Tony Susi: Bringing it back to Boston

After four years cooking in New York, chef Anthony Susi returned to Boston last fall. And the former owner of the legendary Sage says he’s learned a thing or two. “Well, when you compare Boston Italian food and restaurants in New York, Chicago, and even San Francisco,” he says, “Boston seems stuck in the Middle Ages.”

susi's sweet pea risotto

Tony Susi’s Sweet Pea Risotto with Heirloom Zucchini and Chanterelles

Now freelancing at Tavern Road in Fort Point and doing some consulting, Susi is looking toward opening a restaurant of his own, back in his native Boston. And with it, he’d like to effect a renaissance. Known for his adventurous way with Italian food — where the traditions he grew up with in the North End were a just a stepping-off point for cuisine that mixed influences from many sources — Susi wants to go old school. “Old is cool,” he says, of today’s restaurants such as A16 in San Francisco and Nico Osteria in Chicago.

Too many places in Boston stick with winning formulas and recognizable dishes and ingredients. When opening a coastal Italian restaurant in the Mondrian in New York, “I dug up books I hadn’t looked at in years,” he says. Now he experiments with dishes such as spaghetti with bottarga, green olives, and green garlic. “It sold,” Susi says. “We added sardines and it still sold.”

Susi thinks Bostonians are ready for dishes like this that reconnect with regional Italian and challenge the diner a little. “Boston really has that potential.”

For now, he’s checking areas and looking for locations, maybe even in the North End where his first tiny Sage opened in 1999. Downtown Crossing has potential and he’s even open to the suburbs. A mid-sized restaurant, Susi says, would be the right scale for what he has in mind.

tony susiRecently, he cooked at a guest chef night at Tavern Road where one of the courses was a spectacular rabbit dish. “I’ve been playing with rabbit for years (his father used to have  them hanging in the window at his butcher shop on Salem Street in the North End),” says Susi. “Dante (his friend Dante diMagistris of Restaurant Dante, Il Casale in Belmont and soon-to-open Il Casale in Lexington) wanted to do a fried chicken dish at his new restaurant” so the two were working on a method. “I poach the leg in court bouillon,” he says, before braising. And then he soaks the loins in buttermilk, toss them in seasoned crumbs, and quickly fry them. The result is a contrast of crunchy and soft, and layered flavors that taste way more interesting than rabbit you’ve eaten elsewhere — except maybe in Italy.

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Not so easy for these farmers

You pride yourself on buying local foods — even meats from farmers’ markets or CSA. It’s good for you and your family, and you feel secure knowing where your food is coming from. But in New England, it’s not so easy for the farmer who has to figure out a way to get that meat to your table.  Read it here.

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Out of the way, but struck by Sortun’s magic

It’s been several years  since I’ve been a published restaurant critic. (Yes, sometimes I miss it, and sometimes I don’t). But recently I revisited the role as a auction prize for the Barbara Lynch logosarmaFoundation. I got lucky and scored Sarma, the new restaurant by Ana Sortun, and a very congenial group of diners.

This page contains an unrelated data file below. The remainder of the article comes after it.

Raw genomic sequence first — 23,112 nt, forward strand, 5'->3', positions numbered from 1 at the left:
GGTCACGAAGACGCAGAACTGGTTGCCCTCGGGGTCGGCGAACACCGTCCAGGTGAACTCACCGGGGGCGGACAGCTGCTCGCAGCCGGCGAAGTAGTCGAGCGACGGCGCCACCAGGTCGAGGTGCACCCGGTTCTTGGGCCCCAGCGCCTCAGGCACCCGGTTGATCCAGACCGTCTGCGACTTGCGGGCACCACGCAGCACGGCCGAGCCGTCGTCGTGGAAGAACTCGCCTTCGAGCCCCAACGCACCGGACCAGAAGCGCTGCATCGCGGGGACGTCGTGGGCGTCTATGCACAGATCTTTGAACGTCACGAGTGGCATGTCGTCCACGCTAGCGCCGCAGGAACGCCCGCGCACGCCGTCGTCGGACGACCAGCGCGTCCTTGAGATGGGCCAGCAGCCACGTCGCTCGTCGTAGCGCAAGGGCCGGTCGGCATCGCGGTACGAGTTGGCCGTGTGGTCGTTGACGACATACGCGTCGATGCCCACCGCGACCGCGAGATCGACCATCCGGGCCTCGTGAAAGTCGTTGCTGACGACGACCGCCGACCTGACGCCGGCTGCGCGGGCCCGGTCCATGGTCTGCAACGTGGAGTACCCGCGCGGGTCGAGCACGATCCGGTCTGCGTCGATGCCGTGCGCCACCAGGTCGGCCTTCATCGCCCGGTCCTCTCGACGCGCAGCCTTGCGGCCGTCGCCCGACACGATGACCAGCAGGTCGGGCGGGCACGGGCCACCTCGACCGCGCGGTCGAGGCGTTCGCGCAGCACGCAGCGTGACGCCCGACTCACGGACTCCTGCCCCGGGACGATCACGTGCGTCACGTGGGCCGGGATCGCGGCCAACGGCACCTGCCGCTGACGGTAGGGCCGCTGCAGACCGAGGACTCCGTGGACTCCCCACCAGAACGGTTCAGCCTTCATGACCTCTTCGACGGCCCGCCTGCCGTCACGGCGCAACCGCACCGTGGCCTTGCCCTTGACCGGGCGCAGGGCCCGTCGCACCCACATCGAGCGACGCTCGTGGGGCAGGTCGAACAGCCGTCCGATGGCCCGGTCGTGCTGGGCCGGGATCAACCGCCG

So what is it like dropping back into being a critic for a night. Well, the instincts do kick in — details are what make the story, and you start at the very beginning.

Sarma is in a most unlikely spot in Somerville — on a corner off busy Medford Street with nothing around it. Big windows show an enticingly lively scene inside but it takes a while (and some pantomimed directions from staff) to find the blue door,  not terribly well lit. Once inside, I immediately forget the rather desolate street scene: A big rectangular bar, cozy seating, very welcoming staff members at the front desk. Sarma has that industrial-chic vibe, but includes the attention to the detail that make Sortun’s Oleana and Sofra so enticing — beautiful Turkish plates in blue along a long wall, pretty but discreetly-sized lights, warm wood floors, a glimpse of the kitchen. There’s enough space between the tables, and a lively buzz without a din of noise.

The menu has lots of explanations –about the restaurant name, about “meyhane” or snacks, and a glossary of ingredients and terms –maybe more than most hungry diners want to keep track of.

But the food comes quickly — spicy Anaheim peppers that must be from Siena Farms, owned by Sortun’s husband; lamb kofte sliders that are delicious on little fat buns that are really delectable; locally made yogurt cheese  that is almost too mild to register sprinkled with za’atar that perks it up; smoky grilled octopus with heirloom beans, celery and olives. Fluke nayeh ( as the glossary explains, this means raw) with fennel charmoula (like a salsa), grapefruit sections and sweet potato is a show-stopper — flavorful on the palate, with hits of citrus, and a pleasingly chew to the texture. I could have stopped there and eaten another portion.

Sarma adds drama and enticement by having servers drop by with trays of extras, marked on a tab just like dim sum. It’s pretty irresistible, and ultimately hard to know when to stop. When the table — and the room — are moaning over the fried chicken thighs, how can you pass them up, even though, in this case, the crunch topping overwhelmed the chicken. I turned back to the fluke.

As often happens in a small-plate setting with more than a couple of people — or even four enthusiastic eaters — it’s soon hard to keep track. Sarma’s flavors are vibrant — I really liked the harissa bbq duck with its sweet-hot flavors, and the spicy Brussel sprout bravas with hazelnuts (what  we should have had at Thanksgiving.) But this is place that you need to return to several times at your leisure.

I want to have a few plates, savor the flavors, luxuriate in the good service and the unusual wine selections, and contemplate the room. Will Sortun score high again even in a spot that seems out of the way? Well, say my young correspondents when the Orange Line is extended, and when Assembly Square is developed, this area will be cool. They’re right, I’m sure.

But I’m doubting that Sarma has to wait that long. If the food, the vibe and all the pieces are as good as this first bite, the crowd will find it.

 

 

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A good year for remembering

Marcella Hazan, Charlie Trotter, and now Judy Rodgers — 2013 is shaping up as the year the food

judy rodgersworld sheds tears for those lost. Each of these iconic figures had a special place in my life. From Hazan, not only did I learn the basics of Italian cooking, but how to really follow directions. Her recipes seem simple, and they work, but she was extremely specific about each step. You will have success if you follow my teaching, she ordered. And she was right.